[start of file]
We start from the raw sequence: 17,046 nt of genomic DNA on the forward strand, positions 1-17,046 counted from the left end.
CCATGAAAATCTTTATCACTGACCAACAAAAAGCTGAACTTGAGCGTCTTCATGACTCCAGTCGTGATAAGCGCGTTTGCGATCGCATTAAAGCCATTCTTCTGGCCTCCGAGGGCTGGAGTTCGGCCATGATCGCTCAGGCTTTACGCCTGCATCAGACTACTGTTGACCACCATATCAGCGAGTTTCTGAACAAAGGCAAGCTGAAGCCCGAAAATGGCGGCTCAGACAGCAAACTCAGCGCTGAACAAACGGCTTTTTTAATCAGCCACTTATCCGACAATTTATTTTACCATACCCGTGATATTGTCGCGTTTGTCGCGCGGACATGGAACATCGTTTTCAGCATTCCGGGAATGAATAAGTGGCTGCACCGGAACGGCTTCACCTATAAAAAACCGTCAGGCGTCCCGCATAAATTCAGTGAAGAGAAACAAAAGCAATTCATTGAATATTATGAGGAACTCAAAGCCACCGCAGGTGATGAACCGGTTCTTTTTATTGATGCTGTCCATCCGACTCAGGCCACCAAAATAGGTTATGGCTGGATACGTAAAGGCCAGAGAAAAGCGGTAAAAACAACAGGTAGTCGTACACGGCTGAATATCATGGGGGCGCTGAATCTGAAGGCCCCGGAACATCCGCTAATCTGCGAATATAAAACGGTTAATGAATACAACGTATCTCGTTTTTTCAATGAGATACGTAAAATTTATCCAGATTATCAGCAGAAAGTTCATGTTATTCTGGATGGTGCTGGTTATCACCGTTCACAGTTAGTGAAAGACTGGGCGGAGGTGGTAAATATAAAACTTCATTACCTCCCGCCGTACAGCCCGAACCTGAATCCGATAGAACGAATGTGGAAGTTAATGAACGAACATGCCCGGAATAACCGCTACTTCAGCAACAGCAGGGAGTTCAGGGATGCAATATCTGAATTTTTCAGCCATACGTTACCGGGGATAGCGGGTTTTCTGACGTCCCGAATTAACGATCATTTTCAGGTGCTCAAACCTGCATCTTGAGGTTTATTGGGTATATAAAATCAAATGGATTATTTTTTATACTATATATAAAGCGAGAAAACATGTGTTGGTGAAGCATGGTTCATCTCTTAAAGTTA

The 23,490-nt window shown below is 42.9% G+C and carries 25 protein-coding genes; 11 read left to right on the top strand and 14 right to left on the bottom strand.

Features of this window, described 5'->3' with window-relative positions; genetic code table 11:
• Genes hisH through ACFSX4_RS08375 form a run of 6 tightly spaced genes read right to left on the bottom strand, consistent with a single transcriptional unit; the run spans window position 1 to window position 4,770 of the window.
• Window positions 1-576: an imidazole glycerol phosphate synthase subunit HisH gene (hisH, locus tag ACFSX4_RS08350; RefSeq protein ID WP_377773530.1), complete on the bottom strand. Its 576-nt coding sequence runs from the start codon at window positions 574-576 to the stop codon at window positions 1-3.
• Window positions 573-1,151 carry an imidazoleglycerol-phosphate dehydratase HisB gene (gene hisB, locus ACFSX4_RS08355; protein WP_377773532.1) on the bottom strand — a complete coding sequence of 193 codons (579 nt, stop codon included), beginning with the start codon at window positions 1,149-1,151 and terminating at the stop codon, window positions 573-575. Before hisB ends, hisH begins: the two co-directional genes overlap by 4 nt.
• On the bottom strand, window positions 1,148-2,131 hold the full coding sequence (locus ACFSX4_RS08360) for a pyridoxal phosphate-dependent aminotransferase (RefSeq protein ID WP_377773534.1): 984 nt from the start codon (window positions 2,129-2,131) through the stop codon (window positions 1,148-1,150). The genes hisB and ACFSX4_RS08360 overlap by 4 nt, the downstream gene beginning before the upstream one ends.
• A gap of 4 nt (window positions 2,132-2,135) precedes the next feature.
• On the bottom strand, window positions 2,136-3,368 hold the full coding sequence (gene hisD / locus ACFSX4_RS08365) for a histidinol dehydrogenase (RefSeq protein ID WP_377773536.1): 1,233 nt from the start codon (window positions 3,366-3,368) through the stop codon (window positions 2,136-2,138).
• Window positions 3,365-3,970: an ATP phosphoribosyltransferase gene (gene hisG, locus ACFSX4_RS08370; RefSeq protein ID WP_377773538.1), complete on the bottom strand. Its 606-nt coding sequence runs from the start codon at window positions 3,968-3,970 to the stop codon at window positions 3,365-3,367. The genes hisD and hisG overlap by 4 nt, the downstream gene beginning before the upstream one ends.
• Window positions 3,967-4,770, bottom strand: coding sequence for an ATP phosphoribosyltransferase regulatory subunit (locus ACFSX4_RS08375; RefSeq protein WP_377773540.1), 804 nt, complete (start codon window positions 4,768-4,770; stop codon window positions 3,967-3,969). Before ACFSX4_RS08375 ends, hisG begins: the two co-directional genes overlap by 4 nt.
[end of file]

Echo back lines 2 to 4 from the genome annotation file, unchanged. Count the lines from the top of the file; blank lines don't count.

CCATGAAAATCTTTATCACTGACCAACAAAAAGCTGAACTTGAGCGTCTTCATGACTCCAGTCGTGATAAGCGCGTTTGCGATCGCATTAAAGCCATTCTTCTGGCCTCCGAGGGCTGGAGTTCGGCCATGATCGCTCAGGCTTTACGCCTGCATCAGACTACTGTTGACCACCATATCAGCGAGTTTCTGAACAAAGGCAAGCTGAAGCCCGAAAATGGCGGCTCAGACAGCAAACTCAGCGCTGAACAAACGGCTTTTTTAATCAGCCACTTATCCGACAATTTATTTTACCATACCCGTGATATTGTCGCGTTTGTCGCGCGGACATGGAACATCGTTTTCAGCATTCCGGGAATGAATAAGTGGCTGCACCGGAACGGCTTCACCTATAAAAAACCGTCAGGCGTCCCGCATAAATTCAGTGAAGAGAAACAAAAGCAATTCATTGAATATTATGAGGAACTCAAAGCCACCGCAGGTGATGAACCGGTTCTTTTTATTGATGCTGTCCATCCGACTCAGGCCACCAAAATAGGTTATGGCTGGATACGTAAAGGCCAGAGAAAAGCGGTAAAAACAACAGGTAGTCGTACACGGCTGAATATCATGGGGGCGCTGAATCTGAAGGCCCCGGAACATCCGCTAATCTGCGAATATAAAACGGTTAATGAATACAACGTATCTCGTTTTTTCAATGAGATACGTAAAATTTATCCAGATTATCAGCAGAAAGTTCATGTTATTCTGGATGGTGCTGGTTATCACCGTTCACAGTTAGTGAAAGACTGGGCGGAGGTGGTAAATATAAAACTTCATTACCTCCCGCCGTACAGCCCGAACCTGAATCCGATAGAACGAATGTGGAAGTTAATGAACGAACATGCCCGGAATAACCGCTACTTCAGCAACAGCAGGGAGTTCAGGGATGCAATATCTGAATTTTTCAGCCATACGTTACCGGGGATAGCGGGTTTTCTGACGTCCCGAATTAACGATCATTTTCAGGTGCTCAAACCTGCATCTTGAGGTTTATTGGGTATATAAAATCAAATGGATTATTTTTTATACTATATATAAAGCGAGAAAACATGTGTTGGTGAAGCATGGTTCATCTCTTAAAGTTA

The 23,490-nt window shown below is 42.9% G+C and carries 25 protein-coding genes; 11 read left to right on the top strand and 14 right to left on the bottom strand.

Features of this window, described 5'->3' with window-relative positions; genetic code table 11: